Periorbital edema is a term for swelling around the eyes. The area around the eyes is called the eye socket or eye orbit. Sometimes people refer to this condition as periorbital puffiness or puffy eyes.
You can have periorbital edema in just one eye or both at the same time. Read on to learn what periorbital edema can look like, its symptoms, and the treatment.
The main cause of periorbital edema is inflammation that causes fluid buildup around the eye. This condition can come on quickly (acutely) or over an extended period of time (chronically). Some common causes for periorbital edema include:
|mononucleosis||“Mono” is a viral disease that can cause periorbital edema in the early stages of infection.|
|irregular sleep||Too little or too much sleep can cause fluid retention.|
|high-salt diet||Consuming lots of salty foods can lead to fluid retention.|
|high alcohol consumption||Alcohol can cause dehydration, which can lead to fluid retention.|
|smoking||Smoking cigarettes can lead to hormonal imbalances causing fluid retention.|
|allergies||Allergic reactions can cause inflammation of the small blood vessels (capillaries) around the eyes.|
|skin disorders||Skin disorders that cause skin inflammation can result in periorbital edema.|
|aging||Getting older naturally causes the body to lose more water throughout the day, and this can cause fluid retention.|
|crying||Crying irritates the eyes, causing inflammation that can result in temporary periorbital edema.|
|thyroid disorders||Thyroid problems such as hypothyroidism and hyperthyroidism can cause fluid retention in the body, including around the eyes.|
|periorbital cellulitis||Periorbital cellulitis is a serious skin condition caused by infection and inflammation of the eyelid and the skin around the eyes. This can result in periorbital edema. This condition may require emergency treatment if symptoms last beyond two to three days.|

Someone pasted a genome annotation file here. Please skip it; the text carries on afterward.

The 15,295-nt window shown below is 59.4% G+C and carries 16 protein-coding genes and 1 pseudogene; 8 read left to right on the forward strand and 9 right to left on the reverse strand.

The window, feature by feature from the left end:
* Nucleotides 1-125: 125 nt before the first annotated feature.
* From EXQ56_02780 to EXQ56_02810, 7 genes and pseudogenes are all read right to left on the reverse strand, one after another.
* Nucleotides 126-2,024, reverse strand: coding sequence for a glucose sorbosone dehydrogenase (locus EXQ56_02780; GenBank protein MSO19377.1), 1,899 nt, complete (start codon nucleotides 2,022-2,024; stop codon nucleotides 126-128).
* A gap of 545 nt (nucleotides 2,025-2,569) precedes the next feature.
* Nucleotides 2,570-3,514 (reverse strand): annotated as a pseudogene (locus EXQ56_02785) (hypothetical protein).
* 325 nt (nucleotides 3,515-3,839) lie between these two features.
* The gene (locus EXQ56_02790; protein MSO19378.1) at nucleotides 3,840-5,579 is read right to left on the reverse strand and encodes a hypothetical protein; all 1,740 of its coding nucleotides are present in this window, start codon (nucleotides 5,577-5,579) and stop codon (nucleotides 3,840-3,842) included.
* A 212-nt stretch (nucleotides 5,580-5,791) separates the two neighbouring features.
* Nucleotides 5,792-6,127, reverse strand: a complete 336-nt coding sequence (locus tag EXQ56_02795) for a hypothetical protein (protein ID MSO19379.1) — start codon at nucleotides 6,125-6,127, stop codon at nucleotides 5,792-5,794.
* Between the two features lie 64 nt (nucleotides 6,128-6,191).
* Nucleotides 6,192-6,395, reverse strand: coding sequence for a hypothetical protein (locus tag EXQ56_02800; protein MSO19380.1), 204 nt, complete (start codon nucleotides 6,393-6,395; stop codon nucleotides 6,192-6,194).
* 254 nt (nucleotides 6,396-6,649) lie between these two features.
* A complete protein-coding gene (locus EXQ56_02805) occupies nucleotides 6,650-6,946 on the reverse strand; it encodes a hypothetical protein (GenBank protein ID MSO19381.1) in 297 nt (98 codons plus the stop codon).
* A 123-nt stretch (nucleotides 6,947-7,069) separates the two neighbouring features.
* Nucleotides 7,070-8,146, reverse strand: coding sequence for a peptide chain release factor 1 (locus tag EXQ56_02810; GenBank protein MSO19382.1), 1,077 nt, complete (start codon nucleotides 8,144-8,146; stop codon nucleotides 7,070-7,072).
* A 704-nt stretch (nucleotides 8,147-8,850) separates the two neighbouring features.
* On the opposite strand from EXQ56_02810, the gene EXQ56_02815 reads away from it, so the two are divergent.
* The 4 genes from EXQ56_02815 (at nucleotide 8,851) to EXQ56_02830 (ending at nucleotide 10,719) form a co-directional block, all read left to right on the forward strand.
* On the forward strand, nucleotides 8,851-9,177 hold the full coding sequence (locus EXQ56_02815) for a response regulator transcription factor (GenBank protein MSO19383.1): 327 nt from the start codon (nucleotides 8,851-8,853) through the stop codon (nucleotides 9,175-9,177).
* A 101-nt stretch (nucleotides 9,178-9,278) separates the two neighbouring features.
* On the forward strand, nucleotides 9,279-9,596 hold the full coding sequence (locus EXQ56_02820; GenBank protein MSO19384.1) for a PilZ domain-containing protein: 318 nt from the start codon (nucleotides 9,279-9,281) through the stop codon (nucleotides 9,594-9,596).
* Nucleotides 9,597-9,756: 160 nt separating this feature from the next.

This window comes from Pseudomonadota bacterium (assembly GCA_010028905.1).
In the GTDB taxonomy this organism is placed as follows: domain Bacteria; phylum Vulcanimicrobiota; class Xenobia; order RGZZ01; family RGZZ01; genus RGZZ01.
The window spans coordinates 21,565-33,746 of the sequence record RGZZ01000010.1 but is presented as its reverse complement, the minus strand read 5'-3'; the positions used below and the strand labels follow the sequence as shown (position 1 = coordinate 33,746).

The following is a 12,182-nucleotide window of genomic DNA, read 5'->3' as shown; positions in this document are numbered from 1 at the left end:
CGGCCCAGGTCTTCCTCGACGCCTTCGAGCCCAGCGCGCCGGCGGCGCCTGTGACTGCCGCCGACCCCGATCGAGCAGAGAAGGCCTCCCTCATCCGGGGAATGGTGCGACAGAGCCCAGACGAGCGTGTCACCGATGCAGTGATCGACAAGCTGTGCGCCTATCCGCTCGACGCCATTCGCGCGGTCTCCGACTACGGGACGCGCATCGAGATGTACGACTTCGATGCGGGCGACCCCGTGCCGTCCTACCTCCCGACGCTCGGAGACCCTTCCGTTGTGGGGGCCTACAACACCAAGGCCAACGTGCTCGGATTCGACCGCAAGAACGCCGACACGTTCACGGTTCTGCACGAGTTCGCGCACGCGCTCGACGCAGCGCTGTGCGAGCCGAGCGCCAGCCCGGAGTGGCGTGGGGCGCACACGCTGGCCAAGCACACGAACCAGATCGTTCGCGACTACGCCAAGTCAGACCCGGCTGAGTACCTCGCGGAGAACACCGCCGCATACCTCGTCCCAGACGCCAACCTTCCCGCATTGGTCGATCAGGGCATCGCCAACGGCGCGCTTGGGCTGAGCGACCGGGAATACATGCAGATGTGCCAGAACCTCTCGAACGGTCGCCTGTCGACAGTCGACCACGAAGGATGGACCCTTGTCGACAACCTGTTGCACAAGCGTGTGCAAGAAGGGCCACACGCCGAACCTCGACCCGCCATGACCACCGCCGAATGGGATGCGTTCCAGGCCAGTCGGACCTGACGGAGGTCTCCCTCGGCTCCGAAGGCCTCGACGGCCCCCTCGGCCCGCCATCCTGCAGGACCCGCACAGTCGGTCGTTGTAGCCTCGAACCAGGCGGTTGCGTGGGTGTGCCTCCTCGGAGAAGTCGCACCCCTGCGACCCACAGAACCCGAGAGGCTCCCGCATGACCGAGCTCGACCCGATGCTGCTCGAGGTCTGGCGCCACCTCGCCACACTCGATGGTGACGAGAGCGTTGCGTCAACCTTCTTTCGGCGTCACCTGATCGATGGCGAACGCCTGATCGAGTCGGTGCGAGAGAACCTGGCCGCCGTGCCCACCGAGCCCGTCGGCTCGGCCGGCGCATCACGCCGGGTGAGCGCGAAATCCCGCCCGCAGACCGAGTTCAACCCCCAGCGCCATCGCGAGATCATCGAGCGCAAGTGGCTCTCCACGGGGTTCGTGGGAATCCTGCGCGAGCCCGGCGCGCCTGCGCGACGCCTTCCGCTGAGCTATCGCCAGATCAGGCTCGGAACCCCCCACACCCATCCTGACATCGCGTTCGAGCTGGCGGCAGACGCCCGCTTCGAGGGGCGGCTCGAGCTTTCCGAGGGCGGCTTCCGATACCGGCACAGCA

|Chagas disease||This infection is caused by a tropical insect called a kissing bug. It can cause swelling on one side of the body. The swelling usually isn’t painful.|
|nephrotic syndrome||This condition is caused by problems in the kidneys, which cause fluid retention.|
|trichinosis||This is a condition caused by a roundworm found in some raw or undercooked pork, and can cause inflammation of the eyes.|
|dysfunctional tear glands||Clogged or malfunctioning tear glands can cause inflammation around the eyes.|
|obstruction of the superior vena cava||An obstruction of part of the heart called the superior vena cava can cause blood to build up in body parts above the heart, resulting in periorbital edema.|
|conjunctivitis||Also called pink eye, this viral disease causes inflammation and redness of the eyes.|
|trauma to the eye||Any injury near the eye socket can cause inflammation and redness of the eye orbit, resulting in periorbital edema.|
Your doctor will try to determine the underlying cause of the inflammation. They’ll ask you questions about your medical history and perform a physical exam. Depending on your symptoms, they may also order additional tests such as:
Treatment of each case of periorbital edema depends on the cause. Generally, the following home treatments are recommended for all cases of periorbital edema:
- following a low-salt diet
- increasing water intake
- placing a cold compress on your eyes for a few minutes at a time
Some commonly prescribed medical treatments include:
Applied topically or taken orally, these can help reduce inflammation around the eyes.
Also applied topically or taken orally, these can reduce inflammation and pain.
These help stop allergic reactions.
Adrenaline or epinephrine
These are used when emergency life-saving treatment is needed to address an anaphylactic reaction.
These treat infections that can cause periorbital edema.
Periorbital edema can be an uncomfortable condition that reduces your ability to perform everyday tasks. But with time, medical treatment, and home care, you can completely recover from this condition.